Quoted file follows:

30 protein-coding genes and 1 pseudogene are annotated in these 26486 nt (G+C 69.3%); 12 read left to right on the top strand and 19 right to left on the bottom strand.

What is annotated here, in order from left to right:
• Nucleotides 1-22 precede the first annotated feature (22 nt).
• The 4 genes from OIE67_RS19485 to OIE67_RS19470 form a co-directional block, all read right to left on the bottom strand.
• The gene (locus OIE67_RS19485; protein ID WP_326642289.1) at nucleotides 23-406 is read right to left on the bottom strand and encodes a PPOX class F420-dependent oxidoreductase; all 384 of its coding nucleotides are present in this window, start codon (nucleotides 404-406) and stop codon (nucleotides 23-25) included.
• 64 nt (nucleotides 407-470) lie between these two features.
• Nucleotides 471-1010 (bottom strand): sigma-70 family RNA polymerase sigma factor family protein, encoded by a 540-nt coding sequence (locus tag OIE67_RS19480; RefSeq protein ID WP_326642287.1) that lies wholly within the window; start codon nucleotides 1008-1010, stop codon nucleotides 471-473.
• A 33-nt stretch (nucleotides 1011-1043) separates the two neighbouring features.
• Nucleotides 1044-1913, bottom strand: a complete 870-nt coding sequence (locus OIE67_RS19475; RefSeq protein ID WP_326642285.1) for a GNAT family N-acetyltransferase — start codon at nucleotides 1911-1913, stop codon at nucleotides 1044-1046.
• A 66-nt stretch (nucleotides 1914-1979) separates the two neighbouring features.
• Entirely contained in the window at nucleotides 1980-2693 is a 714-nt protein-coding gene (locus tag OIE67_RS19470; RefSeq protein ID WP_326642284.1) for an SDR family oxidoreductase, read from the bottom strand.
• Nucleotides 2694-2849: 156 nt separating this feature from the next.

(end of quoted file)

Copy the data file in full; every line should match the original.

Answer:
30 protein-coding genes and 1 pseudogene are annotated in these 26486 nt (G+C 69.3%); 12 read left to right on the top strand and 19 right to left on the bottom strand.

What is annotated here, in order from left to right:
• Nucleotides 1-22 precede the first annotated feature (22 nt).
• The 4 genes from OIE67_RS19485 to OIE67_RS19470 form a co-directional block, all read right to left on the bottom strand.
• The gene (locus OIE67_RS19485; protein ID WP_326642289.1) at nucleotides 23-406 is read right to left on the bottom strand and encodes a PPOX class F420-dependent oxidoreductase; all 384 of its coding nucleotides are present in this window, start codon (nucleotides 404-406) and stop codon (nucleotides 23-25) included.
• 64 nt (nucleotides 407-470) lie between these two features.
• Nucleotides 471-1010 (bottom strand): sigma-70 family RNA polymerase sigma factor family protein, encoded by a 540-nt coding sequence (locus tag OIE67_RS19480; RefSeq protein ID WP_326642287.1) that lies wholly within the window; start codon nucleotides 1008-1010, stop codon nucleotides 471-473.
• A 33-nt stretch (nucleotides 1011-1043) separates the two neighbouring features.
• Nucleotides 1044-1913, bottom strand: a complete 870-nt coding sequence (locus OIE67_RS19475; RefSeq protein ID WP_326642285.1) for a GNAT family N-acetyltransferase — start codon at nucleotides 1911-1913, stop codon at nucleotides 1044-1046.
• A 66-nt stretch (nucleotides 1914-1979) separates the two neighbouring features.
• Entirely contained in the window at nucleotides 1980-2693 is a 714-nt protein-coding gene (locus tag OIE67_RS19470; RefSeq protein ID WP_326642284.1) for an SDR family oxidoreductase, read from the bottom strand.
• Nucleotides 2694-2849: 156 nt separating this feature from the next.